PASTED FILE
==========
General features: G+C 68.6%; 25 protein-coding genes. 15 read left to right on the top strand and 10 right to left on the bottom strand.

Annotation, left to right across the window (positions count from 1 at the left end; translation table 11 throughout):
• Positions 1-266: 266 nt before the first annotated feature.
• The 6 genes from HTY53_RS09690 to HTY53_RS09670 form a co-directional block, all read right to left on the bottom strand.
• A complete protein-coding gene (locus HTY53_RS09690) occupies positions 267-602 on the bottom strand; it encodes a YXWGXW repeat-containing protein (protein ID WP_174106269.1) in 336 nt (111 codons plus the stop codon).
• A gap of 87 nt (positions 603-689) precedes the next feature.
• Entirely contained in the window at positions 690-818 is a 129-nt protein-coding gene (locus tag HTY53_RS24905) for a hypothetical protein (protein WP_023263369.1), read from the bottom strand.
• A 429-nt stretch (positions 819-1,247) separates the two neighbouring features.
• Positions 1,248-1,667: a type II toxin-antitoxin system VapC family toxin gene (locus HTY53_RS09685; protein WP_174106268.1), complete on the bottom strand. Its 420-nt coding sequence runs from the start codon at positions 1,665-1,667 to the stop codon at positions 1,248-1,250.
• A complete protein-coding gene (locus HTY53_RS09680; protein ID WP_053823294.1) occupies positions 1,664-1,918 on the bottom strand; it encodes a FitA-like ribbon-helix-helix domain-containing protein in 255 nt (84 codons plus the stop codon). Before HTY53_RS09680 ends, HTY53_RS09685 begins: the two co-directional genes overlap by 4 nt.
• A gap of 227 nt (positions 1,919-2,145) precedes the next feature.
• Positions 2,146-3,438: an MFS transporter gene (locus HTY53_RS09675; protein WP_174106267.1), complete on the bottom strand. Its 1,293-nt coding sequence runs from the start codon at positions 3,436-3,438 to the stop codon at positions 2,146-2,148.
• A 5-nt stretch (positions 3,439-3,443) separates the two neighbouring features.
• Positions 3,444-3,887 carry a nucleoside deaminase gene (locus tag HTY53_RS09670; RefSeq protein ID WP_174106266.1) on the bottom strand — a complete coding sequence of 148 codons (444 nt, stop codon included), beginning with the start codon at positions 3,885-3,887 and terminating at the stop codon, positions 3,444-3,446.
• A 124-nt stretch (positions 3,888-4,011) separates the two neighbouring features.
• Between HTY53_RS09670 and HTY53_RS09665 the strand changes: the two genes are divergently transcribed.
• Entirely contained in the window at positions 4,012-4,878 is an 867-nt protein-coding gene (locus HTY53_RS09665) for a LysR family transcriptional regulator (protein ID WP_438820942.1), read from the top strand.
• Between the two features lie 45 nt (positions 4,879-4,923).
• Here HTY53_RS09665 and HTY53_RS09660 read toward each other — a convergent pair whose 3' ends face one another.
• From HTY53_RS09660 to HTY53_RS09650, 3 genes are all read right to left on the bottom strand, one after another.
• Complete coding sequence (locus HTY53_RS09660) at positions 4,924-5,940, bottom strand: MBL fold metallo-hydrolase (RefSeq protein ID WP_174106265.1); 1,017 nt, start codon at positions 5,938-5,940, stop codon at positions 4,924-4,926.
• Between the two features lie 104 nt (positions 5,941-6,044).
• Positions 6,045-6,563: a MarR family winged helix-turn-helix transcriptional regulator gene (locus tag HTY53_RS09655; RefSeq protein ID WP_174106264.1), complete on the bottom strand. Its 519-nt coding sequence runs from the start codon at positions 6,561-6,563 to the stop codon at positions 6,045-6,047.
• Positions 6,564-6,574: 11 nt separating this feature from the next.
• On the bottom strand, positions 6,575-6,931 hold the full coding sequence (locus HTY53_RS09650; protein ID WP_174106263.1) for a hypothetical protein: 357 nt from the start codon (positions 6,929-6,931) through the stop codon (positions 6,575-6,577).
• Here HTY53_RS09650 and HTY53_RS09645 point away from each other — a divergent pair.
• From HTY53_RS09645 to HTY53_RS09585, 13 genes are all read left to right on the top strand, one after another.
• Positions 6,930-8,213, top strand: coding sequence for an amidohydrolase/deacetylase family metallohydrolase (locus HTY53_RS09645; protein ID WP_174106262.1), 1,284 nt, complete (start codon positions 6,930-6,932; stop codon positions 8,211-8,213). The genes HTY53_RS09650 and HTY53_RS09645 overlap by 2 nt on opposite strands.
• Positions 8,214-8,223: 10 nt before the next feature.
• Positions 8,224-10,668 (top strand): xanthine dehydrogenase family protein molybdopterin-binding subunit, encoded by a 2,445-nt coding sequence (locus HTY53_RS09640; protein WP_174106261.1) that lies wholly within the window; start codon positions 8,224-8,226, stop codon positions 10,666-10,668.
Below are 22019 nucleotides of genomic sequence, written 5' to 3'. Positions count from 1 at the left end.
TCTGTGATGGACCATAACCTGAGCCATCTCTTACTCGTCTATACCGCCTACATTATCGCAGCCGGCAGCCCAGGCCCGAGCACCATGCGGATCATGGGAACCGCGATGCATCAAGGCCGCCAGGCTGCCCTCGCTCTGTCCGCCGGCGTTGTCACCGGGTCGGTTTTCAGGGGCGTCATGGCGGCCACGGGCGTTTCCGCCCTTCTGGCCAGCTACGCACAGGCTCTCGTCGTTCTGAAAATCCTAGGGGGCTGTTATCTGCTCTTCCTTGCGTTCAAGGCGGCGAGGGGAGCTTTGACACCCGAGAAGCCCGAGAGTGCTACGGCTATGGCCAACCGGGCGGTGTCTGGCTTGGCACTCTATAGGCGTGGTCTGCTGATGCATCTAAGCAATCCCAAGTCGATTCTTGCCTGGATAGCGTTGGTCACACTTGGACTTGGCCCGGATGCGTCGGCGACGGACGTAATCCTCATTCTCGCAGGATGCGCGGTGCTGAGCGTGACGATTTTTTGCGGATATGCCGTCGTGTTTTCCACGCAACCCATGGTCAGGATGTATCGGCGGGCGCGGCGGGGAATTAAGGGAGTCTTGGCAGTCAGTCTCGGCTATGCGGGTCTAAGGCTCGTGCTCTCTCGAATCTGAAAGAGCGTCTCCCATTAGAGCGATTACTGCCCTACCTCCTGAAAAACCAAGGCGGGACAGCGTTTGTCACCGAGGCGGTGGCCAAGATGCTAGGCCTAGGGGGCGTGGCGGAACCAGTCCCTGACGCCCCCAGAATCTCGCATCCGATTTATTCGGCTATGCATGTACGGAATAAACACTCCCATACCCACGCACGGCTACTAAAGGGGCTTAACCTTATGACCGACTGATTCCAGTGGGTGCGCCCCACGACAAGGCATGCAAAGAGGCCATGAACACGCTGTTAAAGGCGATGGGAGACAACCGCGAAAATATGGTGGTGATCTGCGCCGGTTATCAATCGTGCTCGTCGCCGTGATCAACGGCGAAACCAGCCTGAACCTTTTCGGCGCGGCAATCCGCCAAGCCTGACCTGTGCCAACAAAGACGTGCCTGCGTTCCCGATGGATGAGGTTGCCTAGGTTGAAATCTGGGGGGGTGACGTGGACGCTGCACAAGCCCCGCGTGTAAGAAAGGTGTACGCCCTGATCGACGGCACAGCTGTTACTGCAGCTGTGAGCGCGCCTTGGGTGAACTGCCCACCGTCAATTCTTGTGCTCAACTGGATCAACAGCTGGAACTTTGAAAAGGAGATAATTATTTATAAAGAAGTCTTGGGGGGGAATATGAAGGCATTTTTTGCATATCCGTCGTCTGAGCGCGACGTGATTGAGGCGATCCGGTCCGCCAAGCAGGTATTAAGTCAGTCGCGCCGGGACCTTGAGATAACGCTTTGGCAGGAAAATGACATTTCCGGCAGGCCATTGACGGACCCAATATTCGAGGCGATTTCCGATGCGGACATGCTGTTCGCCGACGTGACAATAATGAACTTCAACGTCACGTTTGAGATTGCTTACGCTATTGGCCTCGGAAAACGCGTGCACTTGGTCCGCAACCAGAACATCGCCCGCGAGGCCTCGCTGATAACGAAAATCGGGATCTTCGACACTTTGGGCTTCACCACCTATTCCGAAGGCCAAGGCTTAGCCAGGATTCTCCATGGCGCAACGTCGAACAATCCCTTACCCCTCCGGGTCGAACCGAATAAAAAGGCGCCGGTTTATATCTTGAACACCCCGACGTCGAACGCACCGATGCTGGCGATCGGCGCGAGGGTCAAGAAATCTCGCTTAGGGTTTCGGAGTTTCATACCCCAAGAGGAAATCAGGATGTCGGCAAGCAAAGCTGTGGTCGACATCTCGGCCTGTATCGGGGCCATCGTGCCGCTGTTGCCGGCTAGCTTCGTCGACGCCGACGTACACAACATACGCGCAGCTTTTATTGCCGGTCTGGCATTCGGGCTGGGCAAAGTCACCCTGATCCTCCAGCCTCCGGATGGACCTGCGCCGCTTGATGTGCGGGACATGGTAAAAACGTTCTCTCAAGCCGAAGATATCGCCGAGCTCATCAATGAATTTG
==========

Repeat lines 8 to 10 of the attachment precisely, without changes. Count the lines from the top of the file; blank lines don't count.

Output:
• A 429-nt stretch (positions 819-1,247) separates the two neighbouring features.
• Positions 1,248-1,667: a type II toxin-antitoxin system VapC family toxin gene (locus HTY53_RS09685; protein WP_174106268.1), complete on the bottom strand. Its 420-nt coding sequence runs from the start codon at positions 1,665-1,667 to the stop codon at positions 1,248-1,250.
• A complete protein-coding gene (locus HTY53_RS09680; protein ID WP_053823294.1) occupies positions 1,664-1,918 on the bottom strand; it encodes a FitA-like ribbon-helix-helix domain-containing protein in 255 nt (84 codons plus the stop codon). Before HTY53_RS09680 ends, HTY53_RS09685 begins: the two co-directional genes overlap by 4 nt.